As a freelancer, you can become accustomed to being your own boss. But you need to have a few solid clients that you can count on for those recurring gigs. Taking behind the scenes video for The Super Bowl is great, but it only comes around once a year.
There is one recurring gig out there that is a lot simpler to land because no one hires you for it in the first place. What’s more, there are no set hours. No, I’m not talking about trading Bitcoin futures on your phone. I’m talking about shooting Stock Footage.
In a recent post, we talked about how to earn serious income via stock footage. In this post, we teamed up with Adobe Stock to give you several concrete tips on how to prepare and shoot great stock footage, so you can get a running start.
But First: Why Stock Footage? Let Your Footage Make Money For You
Here at KitSplit, we always encourage our users to list their gear. You bought a new lens? Great! Make a listing for it so that when you’re not using it, another KitSplitter can rent it from you and you can make money from it.
We’re excited about stock footage for the same reason. You’ve probably already got gigabytes or terabytes of stock footage sitting on your hard drive right now – and just like your unused gear, it can be making money for you! Adobe Stock offers a competitive royalty of 33% on images and 35% on videos. Plus, you keep the rights to your footage.
And did we mention there are no deadlines? You’ve got a day off in the middle of the week? Go rollerblading with your friend in the park and shoot some b-roll of it. Upload it. Then…well, you’re done. But first, read our tips below.
1. Learn What Sells
Business meetings. Coffee shop rendezvous. Bars and parks. Gyms. Backyard Barbecues and Birthday Parties. Science labs and Airport takeoffs. Okay, some of these locations and scenarios are easier to secure than others, but they are all examples of everyday moments that advertisers and editors using stock footage are in need of.
There will always be a demand for the exotic (and if you’ve got drone footage of the Sahara Desert or a Bald Eagle soaring above Mount St. Helens, you’re in good shape). But not everything has to be so fantastical. It just has to have an aesthetic and creative framing! There is generally strong demand for these categories: lifestyle (partly because styles are always changing); food; business; science; wildlife; and aerial drone footage.
2. Ensure an Authentic Look
If you clip features humans but doesn’t look real, it won’t get bought. Don’t be afraid to capture moments from your everyday life (but remember to get releases). And if you work with models, cast the best talent you can find—they have to be able to look natural!
3. Keep an Eye on The Technical Requirements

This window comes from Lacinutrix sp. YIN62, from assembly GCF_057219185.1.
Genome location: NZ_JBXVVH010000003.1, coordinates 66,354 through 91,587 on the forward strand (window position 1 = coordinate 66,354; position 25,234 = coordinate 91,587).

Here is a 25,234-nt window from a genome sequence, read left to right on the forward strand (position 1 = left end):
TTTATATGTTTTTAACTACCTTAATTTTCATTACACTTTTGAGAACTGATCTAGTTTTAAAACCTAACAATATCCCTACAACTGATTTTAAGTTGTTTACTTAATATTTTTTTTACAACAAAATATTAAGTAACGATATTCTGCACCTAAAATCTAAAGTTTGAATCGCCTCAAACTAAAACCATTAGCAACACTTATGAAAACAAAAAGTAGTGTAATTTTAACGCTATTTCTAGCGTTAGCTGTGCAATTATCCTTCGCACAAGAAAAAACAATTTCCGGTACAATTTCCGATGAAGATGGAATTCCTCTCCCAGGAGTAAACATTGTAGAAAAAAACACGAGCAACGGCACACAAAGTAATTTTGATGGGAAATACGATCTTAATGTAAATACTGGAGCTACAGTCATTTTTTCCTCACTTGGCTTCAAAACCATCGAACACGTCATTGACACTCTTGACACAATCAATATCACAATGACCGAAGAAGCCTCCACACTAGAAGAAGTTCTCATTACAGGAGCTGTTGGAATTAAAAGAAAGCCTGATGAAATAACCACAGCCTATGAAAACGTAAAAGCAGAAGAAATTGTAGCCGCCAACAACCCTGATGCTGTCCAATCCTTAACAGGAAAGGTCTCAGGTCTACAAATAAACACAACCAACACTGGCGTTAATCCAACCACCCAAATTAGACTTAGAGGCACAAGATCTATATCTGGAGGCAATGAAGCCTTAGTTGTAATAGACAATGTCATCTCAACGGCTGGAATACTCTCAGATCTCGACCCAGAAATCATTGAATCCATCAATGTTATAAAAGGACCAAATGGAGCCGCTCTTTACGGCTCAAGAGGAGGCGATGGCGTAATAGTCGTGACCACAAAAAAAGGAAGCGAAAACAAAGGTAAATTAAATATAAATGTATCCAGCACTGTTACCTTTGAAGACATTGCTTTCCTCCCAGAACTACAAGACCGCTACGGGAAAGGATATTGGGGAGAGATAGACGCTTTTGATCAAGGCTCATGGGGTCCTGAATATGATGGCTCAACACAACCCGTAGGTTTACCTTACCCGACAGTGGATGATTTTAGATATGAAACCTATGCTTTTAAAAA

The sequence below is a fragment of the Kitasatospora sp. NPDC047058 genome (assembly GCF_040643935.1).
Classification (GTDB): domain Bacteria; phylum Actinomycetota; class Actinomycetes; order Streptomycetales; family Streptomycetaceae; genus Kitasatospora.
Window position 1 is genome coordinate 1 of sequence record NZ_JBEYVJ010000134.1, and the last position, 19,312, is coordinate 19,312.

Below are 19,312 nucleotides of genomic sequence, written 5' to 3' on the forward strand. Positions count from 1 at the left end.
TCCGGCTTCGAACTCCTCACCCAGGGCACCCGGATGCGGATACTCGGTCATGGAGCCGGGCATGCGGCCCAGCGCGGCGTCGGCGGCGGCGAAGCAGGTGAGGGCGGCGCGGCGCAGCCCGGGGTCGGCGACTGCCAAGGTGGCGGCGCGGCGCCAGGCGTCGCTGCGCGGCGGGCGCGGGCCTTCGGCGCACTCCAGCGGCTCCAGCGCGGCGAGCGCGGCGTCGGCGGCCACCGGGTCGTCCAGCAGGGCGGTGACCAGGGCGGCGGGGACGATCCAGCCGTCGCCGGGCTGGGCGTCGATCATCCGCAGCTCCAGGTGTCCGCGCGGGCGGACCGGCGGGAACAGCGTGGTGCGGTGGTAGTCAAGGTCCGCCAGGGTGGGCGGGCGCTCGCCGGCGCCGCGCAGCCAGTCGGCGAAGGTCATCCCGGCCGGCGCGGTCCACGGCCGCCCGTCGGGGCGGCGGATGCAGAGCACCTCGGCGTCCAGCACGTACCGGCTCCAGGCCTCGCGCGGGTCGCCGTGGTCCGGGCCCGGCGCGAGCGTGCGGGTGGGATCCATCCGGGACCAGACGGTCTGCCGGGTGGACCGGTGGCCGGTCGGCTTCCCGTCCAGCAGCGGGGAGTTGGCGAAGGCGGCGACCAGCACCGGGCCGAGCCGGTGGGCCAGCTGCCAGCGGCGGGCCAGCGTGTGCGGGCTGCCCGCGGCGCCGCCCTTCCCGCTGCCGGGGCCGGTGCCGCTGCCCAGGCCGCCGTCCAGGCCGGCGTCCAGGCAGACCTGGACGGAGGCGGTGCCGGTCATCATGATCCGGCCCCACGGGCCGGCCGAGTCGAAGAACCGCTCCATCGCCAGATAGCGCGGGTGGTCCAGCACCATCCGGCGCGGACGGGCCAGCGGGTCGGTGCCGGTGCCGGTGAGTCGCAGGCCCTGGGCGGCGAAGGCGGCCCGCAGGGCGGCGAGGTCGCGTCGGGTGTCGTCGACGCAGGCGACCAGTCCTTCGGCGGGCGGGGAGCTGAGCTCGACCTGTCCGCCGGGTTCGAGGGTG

Most stock footage sites will accept footage from any kind of cameras, but keep in mind that footage that is 15-30 seconds tends to do well. It leaves handles for editors to select which moment they want, and gives them wiggle room to make it work for their edit. And steady footage is the name of the game – so lock off your tripods or make sure it’s smooth motion on a stabilizer of some kind.
Most stock sites, including Adobe, are pretty flexible when it comes to file format, too. Just make sure it’s at least 1920×1080 HD. 4k isn’t necessary but certainly encouraged as it helps future proof that your footage will have a long life on stock sites. If you’re shooting 4K or up, many stock footage sites will actually allow you to upload your highest resolution just once and they will create an HD version for you if the client wants it.
4. Ensure Comprehensive Coverage
One thing to keep in mind if you’re shooting something new is getting sufficient coverage. If an editor is cutting together a spot with stock footage, just having that Wide Shot might not be enough.
So if you’re creating content for stock footage upload, grab a few angles. For two people in a coffee shop talking, frame up a Wide Shot, a Tighter Two, a Single of each person, and a Close Up on the coffee mugs. Maybe a little milk swirling in the center of the coffee with some steam rising up? I don’t know, you decide! It’s your footage.
5. Keyword Accurately
The upload process itself is quite easy and self explanatory. But you’ve captured your footage, make sure you keyword properly in order to ensure that, well, people can actually find it! Keep in mind these three tips:
1) More keywords are better than less
2) Remember the top keywords have more importance and should really describe the file if possible
3) Adobe Sensei gives you up to 25 keywords that you can order and edit
6. Don’t Quit Your Day Job (yet!). But Say Hello to Your Your Newest, Most Flexible Client
Now, we don’t recommend you give up on your day job just yet. While we know people making five, and even six figures a year on stock footage, it takes time, practice, and consistency to get there.
But for now, think of it like the easiest kind of fishing there is. You are baiting your hook with attractive stock footage and leaving it in the water until a big ol’ stripped bass of a client comes along, nibbles on it, and licenses it.
And you don’t have to be in the boat waiting in the hot sun to reel in your catch. The footage is up there working for you while you’re out creating new content and working on your own projects.
Stock Footage is an underutilized source of income that we hope more visual storytellers will take advantage of. It lets you shoot the kind of footage you want to shoot on your own time and affords another form of revenue for freelancers everywhere. Take a look at Adobe’s Stock program and get started today.